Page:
Alexandria school officials proposed raising school spending yesterday by about 8 percent and giving teachers 5 percent more pay but raised the possibility of teacher layoffs.
The $45.9 million budget for the next school year, presented last night to the school board, takes into account declining enrollment, inflation and uncertainties about federal and state aid. In an accompanying memo, school Superintendent Robert W. Peebles called the budget-making process "a dangerous juggling act necessitated by these times."
The board must approve a final version of the proposal by Feb. 24, when it goes to the City Council, which has the power to reduce the budget total. City Manager Douglas Harman has asked the school system to limit its spending increase to 8 percent.
The budget calls for reducing the number of teaching positions by 27, which Peebles said could lead to the system's first layoffs. There are 760 teachers in the system.
Another 20 nonteaching positions would be eliminated and transportation costs wold be cut by increasing the walking distance for secondary school students from a mile to a 1 1/2 miles.
School officials said the city stands to lose almost $300,000 next year in federal impact aid now given school systems that serve large numbers of children whose parents are federal employes. The officials also expect a 30 percent cut in federal funding for teaching disadvantaged children. New regulations governing the state's contribution to employe retirement funds could mean a loss of $440,000, Peebles said.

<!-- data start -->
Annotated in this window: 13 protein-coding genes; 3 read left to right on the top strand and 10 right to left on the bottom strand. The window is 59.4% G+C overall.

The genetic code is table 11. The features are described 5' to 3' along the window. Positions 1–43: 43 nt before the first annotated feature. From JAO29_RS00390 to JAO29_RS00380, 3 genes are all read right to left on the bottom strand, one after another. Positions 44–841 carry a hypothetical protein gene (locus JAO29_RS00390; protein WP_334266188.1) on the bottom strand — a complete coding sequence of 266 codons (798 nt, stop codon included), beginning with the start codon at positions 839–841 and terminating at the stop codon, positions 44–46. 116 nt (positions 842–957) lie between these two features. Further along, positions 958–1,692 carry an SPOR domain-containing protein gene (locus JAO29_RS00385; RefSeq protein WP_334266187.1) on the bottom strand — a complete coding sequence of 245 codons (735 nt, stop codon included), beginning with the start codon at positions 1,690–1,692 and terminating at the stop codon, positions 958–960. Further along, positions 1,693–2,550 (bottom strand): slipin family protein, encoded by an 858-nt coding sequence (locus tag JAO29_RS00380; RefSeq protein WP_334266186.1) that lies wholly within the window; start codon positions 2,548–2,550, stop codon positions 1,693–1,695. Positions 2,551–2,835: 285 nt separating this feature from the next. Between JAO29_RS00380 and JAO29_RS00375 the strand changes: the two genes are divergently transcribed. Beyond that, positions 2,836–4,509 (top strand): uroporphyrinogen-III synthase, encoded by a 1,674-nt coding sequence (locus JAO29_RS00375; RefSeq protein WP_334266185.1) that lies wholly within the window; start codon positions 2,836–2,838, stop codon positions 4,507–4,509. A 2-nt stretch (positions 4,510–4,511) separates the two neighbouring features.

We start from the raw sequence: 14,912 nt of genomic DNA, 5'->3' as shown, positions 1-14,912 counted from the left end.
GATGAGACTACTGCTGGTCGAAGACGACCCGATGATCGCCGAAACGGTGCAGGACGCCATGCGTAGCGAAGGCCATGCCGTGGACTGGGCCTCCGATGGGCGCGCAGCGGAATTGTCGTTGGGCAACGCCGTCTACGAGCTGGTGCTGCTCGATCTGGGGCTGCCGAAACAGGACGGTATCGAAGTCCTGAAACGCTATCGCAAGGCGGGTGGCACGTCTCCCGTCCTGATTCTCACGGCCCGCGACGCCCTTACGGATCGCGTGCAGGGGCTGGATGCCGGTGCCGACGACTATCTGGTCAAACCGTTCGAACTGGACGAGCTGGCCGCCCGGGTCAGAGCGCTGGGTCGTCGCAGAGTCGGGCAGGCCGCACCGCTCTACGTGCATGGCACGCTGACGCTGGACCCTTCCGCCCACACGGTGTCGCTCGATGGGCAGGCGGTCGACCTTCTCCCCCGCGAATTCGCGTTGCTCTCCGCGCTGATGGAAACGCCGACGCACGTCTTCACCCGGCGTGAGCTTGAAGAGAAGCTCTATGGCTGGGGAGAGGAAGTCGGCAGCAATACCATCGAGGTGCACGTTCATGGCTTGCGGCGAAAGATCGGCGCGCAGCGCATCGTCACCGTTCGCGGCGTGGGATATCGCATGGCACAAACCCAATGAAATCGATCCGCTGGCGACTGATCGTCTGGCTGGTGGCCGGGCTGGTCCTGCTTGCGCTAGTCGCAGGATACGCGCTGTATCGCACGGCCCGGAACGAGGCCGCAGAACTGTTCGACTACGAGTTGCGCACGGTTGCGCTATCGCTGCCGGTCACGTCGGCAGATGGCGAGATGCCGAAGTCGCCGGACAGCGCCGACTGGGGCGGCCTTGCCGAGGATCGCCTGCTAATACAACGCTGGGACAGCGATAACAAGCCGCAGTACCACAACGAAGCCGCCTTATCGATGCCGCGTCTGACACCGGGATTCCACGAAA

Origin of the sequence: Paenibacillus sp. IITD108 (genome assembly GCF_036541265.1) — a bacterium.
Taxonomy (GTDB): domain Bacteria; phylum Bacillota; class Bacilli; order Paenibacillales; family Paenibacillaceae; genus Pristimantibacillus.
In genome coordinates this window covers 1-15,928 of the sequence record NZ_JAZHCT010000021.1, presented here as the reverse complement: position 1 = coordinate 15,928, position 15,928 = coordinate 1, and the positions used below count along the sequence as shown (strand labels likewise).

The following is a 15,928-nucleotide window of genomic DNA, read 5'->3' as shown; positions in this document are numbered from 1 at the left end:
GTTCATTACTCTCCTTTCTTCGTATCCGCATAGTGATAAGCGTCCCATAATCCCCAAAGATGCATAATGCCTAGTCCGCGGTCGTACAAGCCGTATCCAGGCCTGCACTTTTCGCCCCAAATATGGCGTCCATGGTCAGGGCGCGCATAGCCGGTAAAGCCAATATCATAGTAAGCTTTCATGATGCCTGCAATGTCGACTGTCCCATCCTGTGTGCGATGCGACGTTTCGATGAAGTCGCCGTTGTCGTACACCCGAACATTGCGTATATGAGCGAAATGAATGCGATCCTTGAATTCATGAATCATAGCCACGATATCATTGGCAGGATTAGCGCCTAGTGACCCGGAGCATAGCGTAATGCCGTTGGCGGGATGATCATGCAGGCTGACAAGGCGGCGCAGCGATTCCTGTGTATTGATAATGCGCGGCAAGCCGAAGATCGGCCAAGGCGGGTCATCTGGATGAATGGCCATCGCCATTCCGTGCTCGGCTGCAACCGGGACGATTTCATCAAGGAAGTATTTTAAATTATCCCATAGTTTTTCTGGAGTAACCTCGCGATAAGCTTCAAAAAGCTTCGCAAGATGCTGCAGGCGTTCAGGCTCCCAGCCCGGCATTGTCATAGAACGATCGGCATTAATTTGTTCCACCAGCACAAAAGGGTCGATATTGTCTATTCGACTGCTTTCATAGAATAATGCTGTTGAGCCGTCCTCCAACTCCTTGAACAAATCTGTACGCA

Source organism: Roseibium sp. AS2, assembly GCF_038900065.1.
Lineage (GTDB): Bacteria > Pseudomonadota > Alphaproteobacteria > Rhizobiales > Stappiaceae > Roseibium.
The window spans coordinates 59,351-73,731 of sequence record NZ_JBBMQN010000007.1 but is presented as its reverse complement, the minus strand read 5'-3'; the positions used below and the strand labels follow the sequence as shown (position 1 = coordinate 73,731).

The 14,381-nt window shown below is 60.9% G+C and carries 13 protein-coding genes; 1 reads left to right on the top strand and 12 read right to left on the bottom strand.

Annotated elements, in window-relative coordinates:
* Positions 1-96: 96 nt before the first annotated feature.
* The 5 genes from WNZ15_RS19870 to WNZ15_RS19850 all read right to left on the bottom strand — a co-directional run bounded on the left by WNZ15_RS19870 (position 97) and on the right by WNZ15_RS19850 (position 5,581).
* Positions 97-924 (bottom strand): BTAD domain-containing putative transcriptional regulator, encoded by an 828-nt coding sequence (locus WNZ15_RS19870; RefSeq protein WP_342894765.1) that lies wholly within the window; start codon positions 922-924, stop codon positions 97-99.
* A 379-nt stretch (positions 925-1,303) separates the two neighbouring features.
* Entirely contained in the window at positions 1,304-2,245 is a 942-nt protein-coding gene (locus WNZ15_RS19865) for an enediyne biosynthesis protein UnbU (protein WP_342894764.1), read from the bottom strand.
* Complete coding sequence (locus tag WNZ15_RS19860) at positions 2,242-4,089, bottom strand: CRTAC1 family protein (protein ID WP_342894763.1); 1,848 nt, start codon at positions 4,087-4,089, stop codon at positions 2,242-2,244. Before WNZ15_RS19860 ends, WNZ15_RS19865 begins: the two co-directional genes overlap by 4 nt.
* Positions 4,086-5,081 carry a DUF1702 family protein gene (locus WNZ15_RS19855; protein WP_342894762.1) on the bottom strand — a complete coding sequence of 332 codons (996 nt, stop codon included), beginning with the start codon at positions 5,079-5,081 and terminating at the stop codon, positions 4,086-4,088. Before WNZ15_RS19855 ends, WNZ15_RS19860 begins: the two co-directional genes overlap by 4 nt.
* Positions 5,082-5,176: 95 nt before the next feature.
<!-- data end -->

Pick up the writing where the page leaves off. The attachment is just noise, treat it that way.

Nevertheless, Peebles told a reporter he thinks the budget "compares favorably with our surrounding school divisions." Fairfax County school officials have requested a 10.9 percent spending increase for the next school year and Prince George's school officials have asked for 9.1 percent more.
Alexandria school enrollment is expected to drop by 5 percent next year, although it declined less than 1 percent this year to its current total of 10,734. The budget contains no mention of school closings, but Peebles indicated in his memo that "it does appear likely that some school closings will occur in the next two to five years."
Alan Caudill, director of the Education Association of Alexandria, which claims a membership of 655 teachers, said he felt "pretty good" about the proposed teacher package.
A first year teacher with a bachelor's degree and no experience now earns $13,711 in Alexandria, compared to $14,224 in Arlington and $14,200 in Fairfax County.